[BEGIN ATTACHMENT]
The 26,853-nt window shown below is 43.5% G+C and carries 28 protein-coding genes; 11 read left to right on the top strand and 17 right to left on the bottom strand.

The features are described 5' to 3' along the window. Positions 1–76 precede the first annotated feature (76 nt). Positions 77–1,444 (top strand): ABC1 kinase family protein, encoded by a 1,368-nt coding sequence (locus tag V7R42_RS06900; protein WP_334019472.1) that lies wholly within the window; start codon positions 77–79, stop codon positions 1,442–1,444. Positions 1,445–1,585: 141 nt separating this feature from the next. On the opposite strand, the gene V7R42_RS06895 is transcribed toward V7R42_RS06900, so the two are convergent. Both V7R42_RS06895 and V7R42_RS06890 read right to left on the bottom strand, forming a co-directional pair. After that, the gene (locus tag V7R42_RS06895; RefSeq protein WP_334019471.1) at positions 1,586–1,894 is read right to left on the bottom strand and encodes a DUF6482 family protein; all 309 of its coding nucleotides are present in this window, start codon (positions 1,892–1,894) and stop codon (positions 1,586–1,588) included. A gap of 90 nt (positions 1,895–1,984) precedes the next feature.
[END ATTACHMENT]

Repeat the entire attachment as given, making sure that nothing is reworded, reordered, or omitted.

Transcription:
The 26,853-nt window shown below is 43.5% G+C and carries 28 protein-coding genes; 11 read left to right on the top strand and 17 right to left on the bottom strand.

The features are described 5' to 3' along the window. Positions 1–76 precede the first annotated feature (76 nt). Positions 77–1,444 (top strand): ABC1 kinase family protein, encoded by a 1,368-nt coding sequence (locus tag V7R42_RS06900; protein WP_334019472.1) that lies wholly within the window; start codon positions 77–79, stop codon positions 1,442–1,444. Positions 1,445–1,585: 141 nt separating this feature from the next. On the opposite strand, the gene V7R42_RS06895 is transcribed toward V7R42_RS06900, so the two are convergent. Both V7R42_RS06895 and V7R42_RS06890 read right to left on the bottom strand, forming a co-directional pair. After that, the gene (locus tag V7R42_RS06895; RefSeq protein WP_334019471.1) at positions 1,586–1,894 is read right to left on the bottom strand and encodes a DUF6482 family protein; all 309 of its coding nucleotides are present in this window, start codon (positions 1,892–1,894) and stop codon (positions 1,586–1,588) included. A gap of 90 nt (positions 1,895–1,984) precedes the next feature.